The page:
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4:04 AM Sat, Nov. 17th

Survey report reveals groundwater details, dispels myth

JEROME -- Federal scientists have proven once and for all that the persistent myth of a giant underground lake in the Verde Valley is just that -- a myth.

An above-ground lake did cover the Verde Valley at one time, but it dried up millions of years ago.

While the scientists weren't surprised by the lack of an underground lake in the Verde Valley, they were surprised to find a deep sub-basin in the Las Vegas Ranch area of the Williamson Valley north of Prescott that might hold a substantial amount of groundwater.

Unlike the larger Big Chino sub-basin that has evidence of the Big Chino Fault above the ground along the base of Big Black Mesa, evidence of the underground faulting was not visible above ground in Williamson Valley. Scientists previously thought the groundwater system in Williamson Valley was smaller and irregular. City of Prescott test wells helped confirm that the basin exists.

Geophysicist Vicki Langenheim presented these and other results of a long-awaited U.S. Geological Survey report to the Yavapai County Water Advisory Committee Wednesday in Jerome.

The 43-page report with detailed maps provides the most comprehensive look to date of the geology of the upper and middle Verde River watershed. The four-year study precedes and aids the study that the agency now plans to release by Sept. 30.

While the geology study found out that the basin under Williamson Valley is larger than previously thought, other basins in the watershed are about the same size as previously thought, Langenheim said. The Big Chino sub-basin is the largest, at about 4,000 feet deep, 12 miles long and two miles wide. The Williamson Valley sub-basin is about half that size.

The basins may hold water, depending on what kind of sediment fills them. The hydrological study will look at the water side of the equation.

The local governmental members of the Yavapai County Water Advisory Committee helped the USGS and state pay for the $2.5 million studies of the upper and middle Verde watershed geology and hydrology.

Langenheim conducted the new geologic study with two other USGS scientists -- Ed DeWitt, who has been studying the Verde River Basin geology for decades, and Laurie Wirt, who created a stir several years ago when she concluded that 70 percent to 80 percent of the flow in the upper Verde River originates from the controversial Big Chino sub-basin.

Prescott and Prescott Valley plan to pump Big Chino groundwater south to their Little Chino sub-basin, which is only about one-fourth the size of the Big Chino.

The USGS studies are especially important in this watershed because regions such as the Prescott tri-city area are highly dependent on groundwater. The geologic study better defines the boundaries of the ground-water systems, while the hydrologic study will try to estimate how much water might be in those systems.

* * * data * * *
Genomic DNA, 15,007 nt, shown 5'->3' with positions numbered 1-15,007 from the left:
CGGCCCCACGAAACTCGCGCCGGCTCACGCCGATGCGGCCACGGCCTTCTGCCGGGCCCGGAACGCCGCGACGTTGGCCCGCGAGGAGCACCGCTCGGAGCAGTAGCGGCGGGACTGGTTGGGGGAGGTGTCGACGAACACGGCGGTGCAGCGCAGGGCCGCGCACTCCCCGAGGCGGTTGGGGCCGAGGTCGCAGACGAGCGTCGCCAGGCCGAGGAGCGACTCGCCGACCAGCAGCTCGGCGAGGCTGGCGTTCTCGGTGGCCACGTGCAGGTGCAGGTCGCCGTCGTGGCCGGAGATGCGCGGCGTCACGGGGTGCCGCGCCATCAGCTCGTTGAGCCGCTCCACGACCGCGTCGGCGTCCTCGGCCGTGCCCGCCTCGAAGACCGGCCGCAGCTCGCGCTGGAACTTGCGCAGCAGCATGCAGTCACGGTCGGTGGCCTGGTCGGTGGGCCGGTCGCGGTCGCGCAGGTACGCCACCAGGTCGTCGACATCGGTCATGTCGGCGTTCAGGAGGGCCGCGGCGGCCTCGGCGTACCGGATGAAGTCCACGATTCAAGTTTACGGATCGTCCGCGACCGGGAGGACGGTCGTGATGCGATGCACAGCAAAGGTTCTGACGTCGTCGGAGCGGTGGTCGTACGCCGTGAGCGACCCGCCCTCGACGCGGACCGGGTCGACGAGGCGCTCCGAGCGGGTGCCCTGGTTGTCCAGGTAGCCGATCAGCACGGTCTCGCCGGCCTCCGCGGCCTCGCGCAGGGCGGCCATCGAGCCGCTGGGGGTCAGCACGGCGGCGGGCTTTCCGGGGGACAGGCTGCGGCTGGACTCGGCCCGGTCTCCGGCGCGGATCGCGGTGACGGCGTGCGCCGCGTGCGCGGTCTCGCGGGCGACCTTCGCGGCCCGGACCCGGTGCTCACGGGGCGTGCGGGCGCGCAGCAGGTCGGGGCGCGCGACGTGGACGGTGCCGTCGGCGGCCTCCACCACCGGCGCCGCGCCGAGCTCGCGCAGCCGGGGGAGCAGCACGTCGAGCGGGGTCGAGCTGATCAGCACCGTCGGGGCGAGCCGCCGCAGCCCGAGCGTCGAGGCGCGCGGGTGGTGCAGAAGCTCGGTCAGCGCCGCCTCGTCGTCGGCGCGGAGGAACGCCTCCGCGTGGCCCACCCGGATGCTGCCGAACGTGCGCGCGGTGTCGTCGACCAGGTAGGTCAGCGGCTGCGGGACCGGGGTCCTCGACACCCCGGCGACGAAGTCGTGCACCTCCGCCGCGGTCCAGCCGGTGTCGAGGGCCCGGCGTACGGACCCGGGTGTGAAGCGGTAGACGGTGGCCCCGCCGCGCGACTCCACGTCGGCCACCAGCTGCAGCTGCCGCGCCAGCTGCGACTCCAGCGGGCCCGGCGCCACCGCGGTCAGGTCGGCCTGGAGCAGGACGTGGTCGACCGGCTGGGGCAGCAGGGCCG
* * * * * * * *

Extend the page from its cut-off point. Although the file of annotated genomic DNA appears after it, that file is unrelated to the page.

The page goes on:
"Geology can only take you so far," said Langenheim, but such studies are necessary because scientists can't ever dig enough wells to get the information they need more directly. It would require too many costly wells.

Using an analogy to a home, the geology provides the floor and walls to the Verde watershed's groundwater system, while the hydrology will add the rooms and stairs, Langenheim said.

The geologic study estimates the depth of ancient granite and schist rocks that provide an impermeable "basement" to groundwater sub-basins in the watershed. It includes maps showing the basement as well as the younger rocks above it that actually can hold water: older sedimentary rocks such as limestone, topped by volcanics that are topped by younger sediments.

The study also uses the latest technology to locate faults that could provide passage for underground water supplies. Aerial flights to measure underground magnetics and gravity meters on the ground helped map basement rocks and faults, while analysis of more than 1,300 well-drilling logs helped confirm the geological conclusions.

With the help of previous studies, the new study does the best job so far of quantifying the size of sub-basins that could hold groundwater.

Now it's up to the USGS hydrologists to subsequently discern whether the sediments consist of gravel that can hold a lot of water or clay that leaves much less room.

Some of the other results of the geologic report include:

¥ Numerous underground volcanic plugs in the Little Chino sub-basin in the Prescott tri-city area likely impede the flow of ground-water to the upper Verde River. Some of the plugs are exposed above the ground, such as the landmark Thumb Butte next to Prescott. Numerous plugs also are between the Big and Little Chino sub-basins.

¥ A relatively young, narrow and deep fault parallels the west side of the Verde River in the Verde Valley. USGS scientists named it the Bridgeport Fault because it goes through that unincorporated community. The sub-basin along that fault is about 3,000 to 4,000 feet deep, nine miles long and two to three miles wide, Langenheim estimated.

¥ Geology indicates there could be a small, deep groundwater basin northwest of Page Springs and another one southwest of Camp Verde in the Verde Valley.

¥ The fault that crosses Page Springs is about 10 miles longer than scientists previously thought. The springs supply a state fish hatchery. The fault may explain why the springs exist, Langenheim said. Faults are important because they can act as barriers or conduits to groundwater flow.

Copies of the new geology report are available online at